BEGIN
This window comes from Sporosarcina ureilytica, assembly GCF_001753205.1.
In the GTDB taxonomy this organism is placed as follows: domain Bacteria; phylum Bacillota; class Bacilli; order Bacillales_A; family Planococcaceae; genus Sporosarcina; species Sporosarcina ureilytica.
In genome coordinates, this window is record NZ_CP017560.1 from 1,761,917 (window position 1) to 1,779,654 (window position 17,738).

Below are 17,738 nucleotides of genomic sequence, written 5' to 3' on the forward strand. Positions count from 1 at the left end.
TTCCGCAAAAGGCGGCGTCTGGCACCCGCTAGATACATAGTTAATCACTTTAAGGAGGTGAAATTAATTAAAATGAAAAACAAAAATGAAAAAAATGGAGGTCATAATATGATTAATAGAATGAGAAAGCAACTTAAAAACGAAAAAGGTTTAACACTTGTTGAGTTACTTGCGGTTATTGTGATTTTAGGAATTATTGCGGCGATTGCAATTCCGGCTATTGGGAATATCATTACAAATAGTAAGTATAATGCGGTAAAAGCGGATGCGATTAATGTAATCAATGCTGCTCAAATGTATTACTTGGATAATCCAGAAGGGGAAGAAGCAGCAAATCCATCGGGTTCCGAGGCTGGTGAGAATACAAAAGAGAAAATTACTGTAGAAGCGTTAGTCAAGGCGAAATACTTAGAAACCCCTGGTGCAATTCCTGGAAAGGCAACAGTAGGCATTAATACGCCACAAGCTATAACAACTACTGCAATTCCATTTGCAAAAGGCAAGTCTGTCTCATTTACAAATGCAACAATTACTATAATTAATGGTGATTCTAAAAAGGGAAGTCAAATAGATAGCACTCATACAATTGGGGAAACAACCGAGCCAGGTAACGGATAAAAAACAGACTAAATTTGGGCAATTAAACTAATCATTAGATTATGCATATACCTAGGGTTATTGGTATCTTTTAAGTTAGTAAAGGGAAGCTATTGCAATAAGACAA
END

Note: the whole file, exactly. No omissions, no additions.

This window comes from Sporosarcina ureilytica, assembly GCF_001753205.1.
In the GTDB taxonomy this organism is placed as follows: domain Bacteria; phylum Bacillota; class Bacilli; order Bacillales_A; family Planococcaceae; genus Sporosarcina; species Sporosarcina ureilytica.
In genome coordinates, this window is record NZ_CP017560.1 from 1,761,917 (window position 1) to 1,779,654 (window position 17,738).

Below are 17,738 nucleotides of genomic sequence, written 5' to 3' on the forward strand. Positions count from 1 at the left end.
TTCCGCAAAAGGCGGCGTCTGGCACCCGCTAGATACATAGTTAATCACTTTAAGGAGGTGAAATTAATTAAAATGAAAAACAAAAATGAAAAAAATGGAGGTCATAATATGATTAATAGAATGAGAAAGCAACTTAAAAACGAAAAAGGTTTAACACTTGTTGAGTTACTTGCGGTTATTGTGATTTTAGGAATTATTGCGGCGATTGCAATTCCGGCTATTGGGAATATCATTACAAATAGTAAGTATAATGCGGTAAAAGCGGATGCGATTAATGTAATCAATGCTGCTCAAATGTATTACTTGGATAATCCAGAAGGGGAAGAAGCAGCAAATCCATCGGGTTCCGAGGCTGGTGAGAATACAAAAGAGAAAATTACTGTAGAAGCGTTAGTCAAGGCGAAATACTTAGAAACCCCTGGTGCAATTCCTGGAAAGGCAACAGTAGGCATTAATACGCCACAAGCTATAACAACTACTGCAATTCCATTTGCAAAAGGCAAGTCTGTCTCATTTACAAATGCAACAATTACTATAATTAATGGTGATTCTAAAAAGGGAAGTCAAATAGATAGCACTCATACAATTGGGGAAACAACCGAGCCAGGTAACGGATAAAAAACAGACTAAATTTGGGCAATTAAACTAATCATTAGATTATGCATATACCTAGGGTTATTGGTATCTTTTAAGTTAGTAAAGGGAAGCTATTGCAATAAGACAA